Metro-East Living

‘Max’ star and director worked like dogs for authenticity

Josh Wiggins stars as Justin Wincott in an action scene with Max the precision-trained German Shepherd in the movie “Max,” which opens Friday.
Josh Wiggins stars as Justin Wincott in an action scene with Max the precision-trained German Shepherd in the movie “Max,” which opens Friday. Wanrner Bros. Entertainemtn Inc. & MCM Pictures Inc.

Josh Wiggins, star of the movie “Max,” knows a thing or two about dogs and loyalty.

The 15-year-old actor’s family not only has three dogs, but his father works with a K-9 police unit in Houston as a bomb-handler. Before he started filming, Wiggins toured his dad’s operation.

“It helped a lot. I could see how the dogs have this connection to their trainers,” Josh said.

To get to know his canine co-star Max, a precision-trained German shepherd, better, Josh trained a few hours a day on the set.

“I’m very comfortable with dogs,” he said, “so I adapted pretty easily.” But authenticity was his goal.

“And it was 90 percent dog. How well-trained they are is amazing. The handlers would be very specific, like tell them to move their tongue back inside their mouth if it was hanging out. It was insane.”

The film opens locally on Friday. It stars Oscar nominee Thomas Haden Church (“Sideways”), Lauren Graham (“Gilmore Girls”), Wiggins (“Hellion”) and Robbie Amell (“The Flash”) as the Wincotts.

Director Boaz Yakin and his young co-star Wiggins, who plays Justin Wincott, arrived in St. Louis on a whirlwind press tour, and sat down for a conversation at Blueberry Hill. Gracious and enthusiastic about the film’s positive reception so far, they talked about the extra effort to make the tear-tugging family drama as authentic as possible.

Even with the surefire combination of a heroic dog, kids finding their way, well-meaning parents and honorable military men, writer-director Boaz Yakin knew he would not take the easy route with “Max.” During a recent interview, the regarded filmmaker behind “Remember the Titans” and “Now You See Me” recalled his latest work as one of the most difficult projects he has ever tackled.

Yakin became involved when his friend, co-writer Sheldon Lettich, approached him with an idea. “He wanted to show the human-animal bond in a respectful way, using a military dog, and from there, we started to roll,” he said.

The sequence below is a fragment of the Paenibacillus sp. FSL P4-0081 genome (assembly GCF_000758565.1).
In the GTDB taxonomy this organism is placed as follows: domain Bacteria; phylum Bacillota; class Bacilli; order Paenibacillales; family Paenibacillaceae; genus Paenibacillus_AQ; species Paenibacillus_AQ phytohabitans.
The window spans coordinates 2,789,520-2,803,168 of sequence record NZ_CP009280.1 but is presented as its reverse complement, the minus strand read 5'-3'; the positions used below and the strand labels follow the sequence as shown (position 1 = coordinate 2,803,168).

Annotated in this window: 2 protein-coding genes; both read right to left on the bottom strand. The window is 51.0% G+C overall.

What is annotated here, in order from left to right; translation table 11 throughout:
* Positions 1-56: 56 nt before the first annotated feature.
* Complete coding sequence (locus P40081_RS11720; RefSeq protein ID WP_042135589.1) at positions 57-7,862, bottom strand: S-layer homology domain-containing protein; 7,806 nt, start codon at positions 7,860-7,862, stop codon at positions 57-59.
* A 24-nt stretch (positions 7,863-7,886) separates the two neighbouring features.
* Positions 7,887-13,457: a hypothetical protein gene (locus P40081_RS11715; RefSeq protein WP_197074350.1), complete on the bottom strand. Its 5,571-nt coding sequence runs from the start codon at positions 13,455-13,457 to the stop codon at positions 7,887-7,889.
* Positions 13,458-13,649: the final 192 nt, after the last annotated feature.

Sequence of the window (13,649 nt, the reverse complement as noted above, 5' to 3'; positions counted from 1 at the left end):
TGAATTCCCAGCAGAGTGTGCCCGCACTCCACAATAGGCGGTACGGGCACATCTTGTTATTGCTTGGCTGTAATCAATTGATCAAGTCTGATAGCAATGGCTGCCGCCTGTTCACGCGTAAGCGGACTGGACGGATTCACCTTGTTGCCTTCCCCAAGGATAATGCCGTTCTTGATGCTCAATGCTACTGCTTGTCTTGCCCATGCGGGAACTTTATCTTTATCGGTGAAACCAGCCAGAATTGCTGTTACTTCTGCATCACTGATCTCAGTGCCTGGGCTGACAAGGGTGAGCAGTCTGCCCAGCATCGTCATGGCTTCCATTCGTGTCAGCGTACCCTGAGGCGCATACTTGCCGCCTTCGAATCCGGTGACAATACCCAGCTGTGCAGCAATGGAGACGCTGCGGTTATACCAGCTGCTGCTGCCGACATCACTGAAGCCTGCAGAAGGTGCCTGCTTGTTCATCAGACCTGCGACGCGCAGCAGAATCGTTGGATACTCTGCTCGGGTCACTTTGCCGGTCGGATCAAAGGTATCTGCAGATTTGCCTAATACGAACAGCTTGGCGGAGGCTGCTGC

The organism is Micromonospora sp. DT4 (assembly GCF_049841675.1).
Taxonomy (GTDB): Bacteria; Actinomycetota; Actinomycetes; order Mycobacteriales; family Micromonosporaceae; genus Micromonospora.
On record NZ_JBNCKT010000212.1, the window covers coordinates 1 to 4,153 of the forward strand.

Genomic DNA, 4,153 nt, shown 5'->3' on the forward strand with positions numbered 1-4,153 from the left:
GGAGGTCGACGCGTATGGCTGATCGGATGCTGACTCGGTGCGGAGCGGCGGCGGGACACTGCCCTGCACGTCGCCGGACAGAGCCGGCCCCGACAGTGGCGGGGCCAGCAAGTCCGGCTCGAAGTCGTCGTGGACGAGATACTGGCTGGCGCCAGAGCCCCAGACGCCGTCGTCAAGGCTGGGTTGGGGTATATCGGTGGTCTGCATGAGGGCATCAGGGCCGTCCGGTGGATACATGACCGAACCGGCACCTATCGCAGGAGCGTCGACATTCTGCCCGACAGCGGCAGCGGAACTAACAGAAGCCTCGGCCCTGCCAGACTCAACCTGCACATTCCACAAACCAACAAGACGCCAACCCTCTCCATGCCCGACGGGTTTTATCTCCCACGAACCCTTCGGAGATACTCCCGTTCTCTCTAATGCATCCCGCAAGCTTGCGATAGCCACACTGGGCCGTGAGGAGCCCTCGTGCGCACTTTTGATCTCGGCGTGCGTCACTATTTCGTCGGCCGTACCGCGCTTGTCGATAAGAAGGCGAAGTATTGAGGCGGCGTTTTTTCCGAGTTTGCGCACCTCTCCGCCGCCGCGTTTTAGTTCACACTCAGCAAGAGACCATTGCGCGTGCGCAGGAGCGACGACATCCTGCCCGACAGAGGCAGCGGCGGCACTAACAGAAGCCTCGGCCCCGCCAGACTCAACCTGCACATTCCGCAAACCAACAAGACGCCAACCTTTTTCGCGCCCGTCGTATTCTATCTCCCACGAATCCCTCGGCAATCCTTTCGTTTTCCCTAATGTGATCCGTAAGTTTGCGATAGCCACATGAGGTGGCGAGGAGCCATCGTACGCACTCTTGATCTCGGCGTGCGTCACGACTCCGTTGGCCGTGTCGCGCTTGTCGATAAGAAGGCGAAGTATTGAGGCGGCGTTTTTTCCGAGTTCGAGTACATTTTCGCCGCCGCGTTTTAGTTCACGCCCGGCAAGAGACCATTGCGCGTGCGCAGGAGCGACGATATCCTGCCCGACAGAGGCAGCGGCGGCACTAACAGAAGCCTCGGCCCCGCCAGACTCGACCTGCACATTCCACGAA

Lettich, a U.S. Marine who served in Vietnam, had written “Rambo III” and numerous Jean-Claude Van Damme films. This one, however, would be not just an adventure, but would include the war in Afghanistan and a family story, Yakin said.

People don’t realize dogs can suffer just like humans can in stressful situations, Josh added.

In the film, Max serves on the frontlines in Afghanistan alongside his handler, U.S. Marine Kyle Wincott (Robbie Amell), but after a traumatic experience, the dog is unable to stay in military service, and is adopted by Kyle’s family in Texas.

He connects with Kyle’s teenage brother Justin, a sullen adolescent, who has issues, especially with his ex-Marine dad Ray (Thomas Haden Church). Working through them, he and Max establish a strong relationship. This leads to answers about what happened to his brother, and other solutions to problems, including the dog’s recovery from post-traumatic stress syndrome.

Yakin knew there would be extensive preparation with an animal as a major character, but he was surprised at how conscientious the handlers were.

“The people at Birds and Animals (Hollywood agency, used in “Marley and Me” and “Dr. Dolittle,” among many others) were great. They have a long list of movie credits. They were so gentle and smart, so engaging with the dog. They helped us a lot,” he said.

For this film, he had to work with the handlers to establish his shots because was important where to designate his camera so the dog could see the trainer’s directions.

“The camera placement was tricky. I quickly learned how much scope I could have. Whether I got the scene with the dog or not, I really didn’t know until I got in the editing room because that’s when I could see if all the emotion was there,” he said.

While he enjoyed creating an emotional bond with Max, he was thrilled to work with Thomas Haden Church and Lauren Graham as his marquee stars.

“Thomas is a great guy. He’s from Texas, from a ‘Great Santini’-like military family, and it was so close to who he was, he almost didn’t want to do it. But he got into it, and I think anchors the film. He really brought it as a Texan, too,” Yakin said.

“Lauren and Thomas integrated into the story so well, I realized in the editing room, and I had less anxiety after seeing their work,” he said.

“Max” is Josh’s second movie, the first being “Hellion” with Aaron Paul, three-time Emmy winner for “Breaking Bad.” He said he learned a lot from the actor who played his troubled dad, as well as from Church and Graham.

“I’ve always loved acting. I would do scenes with my friends and put them on YouTube. I have a big appreciation for movies. In ‘Hellion,’ acting was cathartic. To be able to play different people is awesome,” he said.

For his second big screen venture, Josh said he was drawn to the family focus in “Max.”

“The big reason I wanted to make it was it was a very mature story, with complex characters and emotions. I felt really good about it, that I could flex my acting muscles. It’s not a typical story, one that’s not made very often. People go through an emotional journey,” he said.

He’s pleased with the finished product. “It’s exactly what we set out to do, make a family film that different generations could see, and that it’s respectful,” he said.

Yakin agreed.

“It was a tall order, but I think we succeeded.”

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